Tuesday, March 11, 2014

Surprise Stream of SBTRKT's New "Transitions" EPs

It's been about three years since the release of SBTRKT's self titled debut album, which had us captivated by its dark and distant soundscapes paired beautifully with soulful vocals from featured collaborator Sampha. Since then, SBTRKT has toured the world and made several mentions of working on a follow-up, but not much new music has seen the light of day. Early last month, the masked UK producer dropped off a new track to BBC Radio 6's Mary Anne Hobbs with a brief message to read on air before it played. It was announced that the song, "Hold The Line", was the first from a series of instrumental recordings called "Transitions" that SBTRKT would release to keep everyone occupied until the new album was ready. Well, as of today, you can stream all six of the new instrumental tracks for free on SBTRKT's website. The spacey, textured beats are familiar and just as awe-inspiring as before so fans of the eponymous album should feel right at home, though we certainly miss Sampha's vocals and hope they return for the album. In addition to the stream, the site also contains a link to purchase physical copies of the music, in the form of three 12' EPs which will ship in May. Visit http://transitions.sbtrkt.com/ to hear for yourself!

Thursday, March 6, 2014

Mysteryland Announces Line-Up for its First USA Festival

Last summer, it was announced that one of the largest electronic music festivals in the world would finally make its debut in the good ol' USA. This Memorial Day weekend, Mysteryland, which has been going strong in its home country of the Netherlands since 1993, will be taking residence at the hallowed site in Bethel Woods, NY where the original Woodstock was once held. Dutch promotion outfit ID&T made their first major mark on America last September when they hosted TomorrowWorld, the US version of the legendary TomorrowLand held each year in Belgium, in Atlanta to rave reviews (that pun was terrible, I'll show myself out).

Wednesday, February 12, 2014

Album Review: "Wedding Bells EP" by Cashmere Cat

Wedding Bells EP was released on Feb. 11 on
Amidst a bass-heavy dance music craze, it's become increasingly hard to find folks that turn the craft into much more than drop-ready club bangers. Elements from southern hip-hop begin to bleed their way into glitchy dance tracks and next thing you know everyone is "turning up" to the sounds of early 00's hip-hop memories, meshing nostalgia with hype for a sure-fire groover. Understanding the formula to lots of EDM acts can in a sense make you appreciate those outliers much more, but now we find that these outliers are the ones that have begun making their way into the mainstream. Take Cashmere Cat for example, where other folks are providing insular takes on screwed and chopped trap beats, Magnus August Høiberg instead crafts ornate soundscapes that are peppered with subdued bursts of bass, blistering hi-hats, squeaky bed springs and shimmering keys.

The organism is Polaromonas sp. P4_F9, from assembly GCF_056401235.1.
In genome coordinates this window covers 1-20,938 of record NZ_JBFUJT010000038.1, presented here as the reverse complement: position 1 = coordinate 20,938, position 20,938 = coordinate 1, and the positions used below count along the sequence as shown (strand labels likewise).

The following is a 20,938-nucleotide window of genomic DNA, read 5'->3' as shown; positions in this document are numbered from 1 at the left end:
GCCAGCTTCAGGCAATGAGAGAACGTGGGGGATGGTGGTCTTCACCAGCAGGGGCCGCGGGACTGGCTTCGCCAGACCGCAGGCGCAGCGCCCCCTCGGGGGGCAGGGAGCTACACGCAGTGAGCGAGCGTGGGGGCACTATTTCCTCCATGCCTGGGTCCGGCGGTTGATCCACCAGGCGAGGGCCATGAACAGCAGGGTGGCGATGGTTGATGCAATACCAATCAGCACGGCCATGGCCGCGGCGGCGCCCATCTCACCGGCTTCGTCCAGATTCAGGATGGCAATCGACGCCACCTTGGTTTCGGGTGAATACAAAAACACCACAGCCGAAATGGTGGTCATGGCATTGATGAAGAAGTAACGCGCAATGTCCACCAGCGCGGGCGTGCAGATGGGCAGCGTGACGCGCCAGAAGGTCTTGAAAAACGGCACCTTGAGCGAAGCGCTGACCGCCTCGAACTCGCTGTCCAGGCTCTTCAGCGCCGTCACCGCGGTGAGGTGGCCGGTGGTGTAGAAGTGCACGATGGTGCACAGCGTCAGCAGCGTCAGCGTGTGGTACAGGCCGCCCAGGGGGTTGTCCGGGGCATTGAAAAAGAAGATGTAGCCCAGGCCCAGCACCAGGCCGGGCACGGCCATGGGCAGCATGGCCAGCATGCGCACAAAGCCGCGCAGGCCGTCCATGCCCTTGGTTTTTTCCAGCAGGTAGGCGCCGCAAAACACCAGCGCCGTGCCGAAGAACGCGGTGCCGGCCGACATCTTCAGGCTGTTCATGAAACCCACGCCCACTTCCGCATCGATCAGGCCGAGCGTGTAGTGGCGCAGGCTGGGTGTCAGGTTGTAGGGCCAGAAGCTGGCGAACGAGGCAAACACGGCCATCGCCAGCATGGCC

Høiberg was no stranger to the electronic scene prior to Cashmere Cat, the 26 year old Norwegian producer was a DMC World DJ finalist for years until he turned towards crafting his current style of music. In 2012 Cashmere Cat burst onto the scene with his debut EP Mirror Maru, introducing the world to his brilliantly juxtaposed styles. Cashmere Cat's textures are build around perfectly pitched vocal samples, blissful keys and harps, obscure percussive hits and an R&B inspired swing that makes you want to slow dance as much as throw bows. Høiberg's styles are versatile, allowing him to seamlessly switch between the standard EDM tropes of bass-laden bangers and intricately woven takes on cloud-rap. Remixes of Lana Del Ray and 2 Chainz gave Høiberg a slew of attention and he most recently produced a Ludacris track "Party Girls," substantially upping his production creds.

This rich and diverse background is important to take note of when jumping into Wedding Bells, as it contains bits of every previous endeavor that Høiberg has gotten into. The EP's opener "With Me" opens with a plaintive piano line before slowly unfurling with sharp synth lines, reverb washed vocal samples and bright, bouncy keys. All of this reaches a precipice before falling out of the mix and introducing a pitchy vocal sample that fades away to lend way to primal drumbeats, distorted synths and glimmering harps. "With Me" is a wonderful snapshot of Cashmere Cat's aural stylings and takes the listener on a brief but bountiful journey through rich soundscapes of various backgrounds. Tracks like "Pearls" dig even deeper into this established array of sounds, meshing unconventional percussive samples with smooth, pitchy vocals. It's all an immensely enjoyable listening experience, especially the title track "Wedding Bells," which obviously meshes the titular bells into Høiberg's typical structures.